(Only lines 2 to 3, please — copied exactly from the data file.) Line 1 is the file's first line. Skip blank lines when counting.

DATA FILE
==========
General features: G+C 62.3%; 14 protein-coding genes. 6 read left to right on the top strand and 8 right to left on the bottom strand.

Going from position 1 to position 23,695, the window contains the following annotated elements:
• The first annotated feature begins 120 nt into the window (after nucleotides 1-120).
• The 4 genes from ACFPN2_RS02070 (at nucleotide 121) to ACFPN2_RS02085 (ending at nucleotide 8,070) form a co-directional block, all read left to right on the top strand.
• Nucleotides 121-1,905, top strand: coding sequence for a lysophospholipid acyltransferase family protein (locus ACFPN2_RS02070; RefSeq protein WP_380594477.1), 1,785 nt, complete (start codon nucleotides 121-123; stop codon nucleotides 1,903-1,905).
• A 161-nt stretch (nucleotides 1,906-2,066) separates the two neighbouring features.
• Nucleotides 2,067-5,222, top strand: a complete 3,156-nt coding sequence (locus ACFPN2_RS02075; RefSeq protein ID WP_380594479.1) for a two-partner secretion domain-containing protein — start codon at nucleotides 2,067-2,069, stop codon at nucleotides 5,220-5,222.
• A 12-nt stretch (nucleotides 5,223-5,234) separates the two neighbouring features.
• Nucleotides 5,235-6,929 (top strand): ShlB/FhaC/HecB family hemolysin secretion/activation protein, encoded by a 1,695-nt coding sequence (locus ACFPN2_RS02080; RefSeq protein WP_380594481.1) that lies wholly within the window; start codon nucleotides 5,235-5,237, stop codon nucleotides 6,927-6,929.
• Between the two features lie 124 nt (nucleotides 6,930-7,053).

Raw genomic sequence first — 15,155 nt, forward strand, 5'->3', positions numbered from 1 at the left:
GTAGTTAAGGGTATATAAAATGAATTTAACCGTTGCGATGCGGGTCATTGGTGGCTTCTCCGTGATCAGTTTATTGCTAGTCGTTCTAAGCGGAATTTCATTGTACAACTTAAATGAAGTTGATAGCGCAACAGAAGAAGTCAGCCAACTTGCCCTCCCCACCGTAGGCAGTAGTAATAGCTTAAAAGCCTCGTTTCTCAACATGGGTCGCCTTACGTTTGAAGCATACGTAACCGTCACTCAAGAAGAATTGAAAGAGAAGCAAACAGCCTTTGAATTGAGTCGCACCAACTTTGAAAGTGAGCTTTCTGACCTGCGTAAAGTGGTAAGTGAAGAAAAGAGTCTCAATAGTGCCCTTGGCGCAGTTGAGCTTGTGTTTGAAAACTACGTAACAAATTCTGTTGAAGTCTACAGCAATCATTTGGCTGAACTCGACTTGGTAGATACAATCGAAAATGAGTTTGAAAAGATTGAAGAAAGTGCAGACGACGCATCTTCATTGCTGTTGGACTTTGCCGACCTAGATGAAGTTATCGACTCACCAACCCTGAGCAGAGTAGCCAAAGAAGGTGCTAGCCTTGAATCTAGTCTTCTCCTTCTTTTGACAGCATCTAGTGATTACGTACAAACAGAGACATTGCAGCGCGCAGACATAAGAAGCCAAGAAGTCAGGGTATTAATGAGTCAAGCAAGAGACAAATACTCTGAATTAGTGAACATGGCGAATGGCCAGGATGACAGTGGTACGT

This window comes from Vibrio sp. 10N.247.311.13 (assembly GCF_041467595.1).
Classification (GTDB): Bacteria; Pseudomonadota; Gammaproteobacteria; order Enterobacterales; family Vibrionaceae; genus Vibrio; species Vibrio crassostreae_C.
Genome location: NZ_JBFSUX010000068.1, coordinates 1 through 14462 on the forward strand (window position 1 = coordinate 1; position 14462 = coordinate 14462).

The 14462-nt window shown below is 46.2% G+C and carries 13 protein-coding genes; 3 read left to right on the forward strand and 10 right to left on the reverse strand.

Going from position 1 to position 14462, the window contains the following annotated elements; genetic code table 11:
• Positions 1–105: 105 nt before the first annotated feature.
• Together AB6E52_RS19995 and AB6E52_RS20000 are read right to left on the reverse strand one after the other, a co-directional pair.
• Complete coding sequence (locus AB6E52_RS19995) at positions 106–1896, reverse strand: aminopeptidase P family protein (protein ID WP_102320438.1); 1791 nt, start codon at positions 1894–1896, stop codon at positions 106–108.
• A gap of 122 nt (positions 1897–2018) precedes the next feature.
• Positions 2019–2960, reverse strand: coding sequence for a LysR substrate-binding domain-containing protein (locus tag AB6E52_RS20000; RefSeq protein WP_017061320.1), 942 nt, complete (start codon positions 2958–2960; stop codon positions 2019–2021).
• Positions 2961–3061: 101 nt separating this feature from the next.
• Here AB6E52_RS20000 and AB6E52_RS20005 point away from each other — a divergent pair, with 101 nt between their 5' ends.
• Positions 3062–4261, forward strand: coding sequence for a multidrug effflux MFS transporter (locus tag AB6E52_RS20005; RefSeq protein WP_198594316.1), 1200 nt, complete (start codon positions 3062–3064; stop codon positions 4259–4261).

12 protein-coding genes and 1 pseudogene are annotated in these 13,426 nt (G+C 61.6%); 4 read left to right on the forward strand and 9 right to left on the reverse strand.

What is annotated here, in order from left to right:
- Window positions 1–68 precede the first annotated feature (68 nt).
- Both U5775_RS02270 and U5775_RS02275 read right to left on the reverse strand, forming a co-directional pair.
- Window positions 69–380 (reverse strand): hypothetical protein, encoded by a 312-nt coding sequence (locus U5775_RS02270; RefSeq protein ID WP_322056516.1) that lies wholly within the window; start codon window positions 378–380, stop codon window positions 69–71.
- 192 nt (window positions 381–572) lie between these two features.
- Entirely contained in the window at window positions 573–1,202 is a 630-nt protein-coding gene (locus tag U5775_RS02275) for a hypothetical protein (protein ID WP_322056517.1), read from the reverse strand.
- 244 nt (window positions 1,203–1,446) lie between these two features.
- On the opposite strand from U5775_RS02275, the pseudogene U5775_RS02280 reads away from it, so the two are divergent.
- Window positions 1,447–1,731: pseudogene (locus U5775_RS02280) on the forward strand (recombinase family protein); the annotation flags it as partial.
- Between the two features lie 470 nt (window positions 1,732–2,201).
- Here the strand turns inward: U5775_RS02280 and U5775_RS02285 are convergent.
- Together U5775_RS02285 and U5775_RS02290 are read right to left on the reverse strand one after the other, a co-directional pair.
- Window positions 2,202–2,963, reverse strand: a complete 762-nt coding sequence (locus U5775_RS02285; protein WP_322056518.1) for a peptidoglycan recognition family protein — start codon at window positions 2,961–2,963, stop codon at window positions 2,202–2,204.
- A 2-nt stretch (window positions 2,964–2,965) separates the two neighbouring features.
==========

Going from position 1 to position 23,695, the window contains the following annotated elements:
• The first annotated feature begins 120 nt into the window (after nucleotides 1-120).